Daniel Kahneman: How to drive behavioural change

Opposites attract. That’s the only explanation on how Daniel Kahneman and Amos Tversky became such legendary duos. Their friendship created the whole field of behavioural economics. But they both are as different from each other as two people can be.

Kahneman is a pessimist. Tversky an optimist. Kahneman constantly doubts himself. Tversky is the face of self confidence. Kahneman was an early riser. Tversky rarely slept before 4am. Both were opposites. And yet, when they came together, they made each other’s ideas sharper.

Challenging Tversky

It began when Tversky’s presentation was challenged by Kahneman. For the first time in his life, someone challenged Tversky and won the debate. After that, Tversky seeked out Kahneman. Their conversations and collaboration led to some genuine breakthroughs in the field of economics.

For a decade they collaborated together. And their work on heuristics and biases such as loss aversion won the Nobel prize in economics for Kahneman 25 years later (by which time, Tversky had passed away and hence didn’t win the Nobel.)

“How do you understand memory? You don’t study memory, you study forgetting.” – Daniel Kahneman

Kahneman and Tversky wanted to figure why people make the decisions that they do. And so, they started studying human heuristics and biases.

A crazy experiment that they ran was asking people: guess how many countries are there in Africa. But they asked them to guess after they had spun a wheel with numbers on it. Would you believe that when the wheel landed on a higher number, then the people guessed that Africa had a lot more countries than people who spun and got a lower number?

Kahneman and Tversky devised a lot of such experiments that showed human bias for weird reasons.

The experiment that won Kahneman the Nobel was based on loss aversion.

When people are given a choice between: 

  1. 100% chance to gain $450 or 
  2. 50% chance to gain $1000
    Most people opted for option A – 100% chance of gain.

But when they were asked to decide between:

  1. 100% chance to lose $500 or 
  2. 50% chance to lose $1100
    Most people opted for option B – 50% chance of loss.

Kahneman and Tversky conducted various such experiments to find asymmetries in human decision making. But a decade later, the duo unravelled. And they stopped their collaboration. And the world suffered a great tragedy.

When Kahneman and Tversky worked together, their ideas were insane. The papers they published together are some of the most cited papers ever in the field of Economics. In contrast, the papers they published individually or with other colleagues didn’t win the same attention and accolades. 

So then why did they stop collaborating?

The breakup

A weird thing happened. Tversky started getting more accolades than Kahneman. Even though both of them had contributed to the papers equally together, and had worked so closely together that they themselves couldn’t make out who had contributed what part – the world rewarded Tversky more. Maybe because of his more outgoing nature.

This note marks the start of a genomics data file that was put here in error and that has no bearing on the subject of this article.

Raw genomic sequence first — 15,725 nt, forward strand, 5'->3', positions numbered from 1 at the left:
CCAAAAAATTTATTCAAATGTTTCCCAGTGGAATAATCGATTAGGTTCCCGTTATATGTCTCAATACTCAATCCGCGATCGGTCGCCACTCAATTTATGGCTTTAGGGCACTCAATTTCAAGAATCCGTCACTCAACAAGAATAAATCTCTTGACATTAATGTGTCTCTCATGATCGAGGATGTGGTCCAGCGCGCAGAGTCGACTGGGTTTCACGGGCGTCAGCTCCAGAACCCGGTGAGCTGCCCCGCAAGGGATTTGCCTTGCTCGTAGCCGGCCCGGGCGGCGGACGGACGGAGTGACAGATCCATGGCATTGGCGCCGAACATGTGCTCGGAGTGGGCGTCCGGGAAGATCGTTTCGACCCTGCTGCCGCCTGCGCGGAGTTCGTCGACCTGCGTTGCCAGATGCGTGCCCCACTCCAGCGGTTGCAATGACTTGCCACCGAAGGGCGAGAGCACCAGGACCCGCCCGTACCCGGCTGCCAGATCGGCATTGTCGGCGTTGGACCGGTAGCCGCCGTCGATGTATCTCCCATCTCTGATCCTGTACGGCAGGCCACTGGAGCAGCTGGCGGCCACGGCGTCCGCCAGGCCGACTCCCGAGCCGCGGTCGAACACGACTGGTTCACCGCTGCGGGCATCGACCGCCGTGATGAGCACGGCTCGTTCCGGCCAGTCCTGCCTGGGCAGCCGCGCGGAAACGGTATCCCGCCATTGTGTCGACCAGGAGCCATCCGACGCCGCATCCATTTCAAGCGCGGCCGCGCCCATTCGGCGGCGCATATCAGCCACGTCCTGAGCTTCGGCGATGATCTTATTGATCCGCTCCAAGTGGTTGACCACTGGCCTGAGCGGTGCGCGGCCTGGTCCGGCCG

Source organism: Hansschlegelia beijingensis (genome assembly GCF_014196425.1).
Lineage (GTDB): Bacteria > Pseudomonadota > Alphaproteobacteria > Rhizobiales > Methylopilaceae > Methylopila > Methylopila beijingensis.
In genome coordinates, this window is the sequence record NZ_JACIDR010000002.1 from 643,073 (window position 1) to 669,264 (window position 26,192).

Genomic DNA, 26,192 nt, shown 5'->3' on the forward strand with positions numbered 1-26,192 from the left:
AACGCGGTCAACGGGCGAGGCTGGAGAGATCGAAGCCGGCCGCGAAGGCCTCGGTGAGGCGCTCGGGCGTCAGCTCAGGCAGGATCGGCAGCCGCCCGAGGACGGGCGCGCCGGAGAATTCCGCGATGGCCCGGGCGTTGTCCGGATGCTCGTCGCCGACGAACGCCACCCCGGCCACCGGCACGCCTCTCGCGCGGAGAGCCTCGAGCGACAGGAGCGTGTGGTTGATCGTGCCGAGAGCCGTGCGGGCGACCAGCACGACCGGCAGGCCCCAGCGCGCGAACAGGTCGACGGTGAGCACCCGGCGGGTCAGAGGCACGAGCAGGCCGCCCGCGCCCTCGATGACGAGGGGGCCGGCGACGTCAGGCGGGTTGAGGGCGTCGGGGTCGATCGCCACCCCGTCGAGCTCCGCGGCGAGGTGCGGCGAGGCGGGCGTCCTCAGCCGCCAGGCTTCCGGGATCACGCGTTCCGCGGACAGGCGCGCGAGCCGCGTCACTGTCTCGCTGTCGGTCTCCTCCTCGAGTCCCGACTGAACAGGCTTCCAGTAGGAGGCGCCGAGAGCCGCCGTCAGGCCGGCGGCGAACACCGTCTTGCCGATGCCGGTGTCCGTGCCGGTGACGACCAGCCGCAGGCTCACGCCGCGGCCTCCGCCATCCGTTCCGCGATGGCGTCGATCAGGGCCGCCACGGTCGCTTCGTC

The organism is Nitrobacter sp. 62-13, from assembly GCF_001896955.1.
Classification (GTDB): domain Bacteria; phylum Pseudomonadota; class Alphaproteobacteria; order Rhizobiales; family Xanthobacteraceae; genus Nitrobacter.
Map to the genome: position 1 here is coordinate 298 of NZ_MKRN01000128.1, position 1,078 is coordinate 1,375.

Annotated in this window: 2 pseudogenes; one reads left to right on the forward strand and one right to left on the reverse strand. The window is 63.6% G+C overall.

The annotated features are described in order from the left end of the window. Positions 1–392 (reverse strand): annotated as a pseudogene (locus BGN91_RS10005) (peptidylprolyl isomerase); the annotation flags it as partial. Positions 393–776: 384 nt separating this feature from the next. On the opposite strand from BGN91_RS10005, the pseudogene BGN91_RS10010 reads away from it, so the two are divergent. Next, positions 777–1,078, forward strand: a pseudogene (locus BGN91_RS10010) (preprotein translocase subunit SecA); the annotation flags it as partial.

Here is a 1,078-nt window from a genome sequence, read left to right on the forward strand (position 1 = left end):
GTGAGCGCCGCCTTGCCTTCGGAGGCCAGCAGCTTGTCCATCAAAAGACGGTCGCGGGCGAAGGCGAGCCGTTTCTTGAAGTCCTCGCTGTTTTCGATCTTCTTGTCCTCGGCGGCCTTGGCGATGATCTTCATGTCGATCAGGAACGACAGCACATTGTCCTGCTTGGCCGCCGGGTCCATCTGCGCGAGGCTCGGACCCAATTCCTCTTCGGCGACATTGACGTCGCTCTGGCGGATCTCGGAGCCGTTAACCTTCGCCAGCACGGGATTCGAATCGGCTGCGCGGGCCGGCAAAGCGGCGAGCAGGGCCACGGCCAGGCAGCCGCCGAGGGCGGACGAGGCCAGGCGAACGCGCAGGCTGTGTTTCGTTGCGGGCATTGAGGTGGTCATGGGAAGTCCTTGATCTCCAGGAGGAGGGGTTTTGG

Tversky was offered a position at Stanford University but Kahneman wasn’t. When Kahneman got an offer at Michigan and asked Tversky to join him, Tversky refused. Stanford was better.

Tversky was called to give more speeches all over.

Soon Kahneman moved. And the long distance killed them. 

They tried to collaborate through letters. And both would fly to each others cities every other week. But cracks formed for the first time. And the duo started working with others.

Could their partnership be saved?

Years later, Kahneman is asked a question: What is his best behavioral idea… how to make behavioral change stick?

Kahneman says that there are two options. Behavior is driven by two forces as first mentioned by psychologist Kurt Lewin. Driving forces and restraining forces.

Most people increase the driving force to make change. But the ideal way is to decrease the restraining force.

What’s the difference? Instead of asking “How can I get him to do it?” the focus shifts to asking “why isn’t he doing it already?”

Instead of pushing more, the focus changes on reducing friction so movement becomes easier. “What can I do to make it easier for the other person?”

Why do people try to increase the driving force instead of removing restraints? 

Because it comes more naturally and intuitively. When you want to move an object, you move it. To remove restraints you have to change your focus from yourself to the other persons point of view. Only then can you find what is holding them back, and reduce the restraints.

If Kahneman and Tversky would have stopped pushing to make the partnership work, and worked on removing the restraints, we would have seen a lot more breakthroughs!

Action Summary:

  • Behaviour change sticks more if you make good things easy. Work on reducing the restraints. Fix the environment and the incentives.
  • Think from other peoples point of view. What is holding them back? Shift the question from how to make him do to why isn’t he already doing.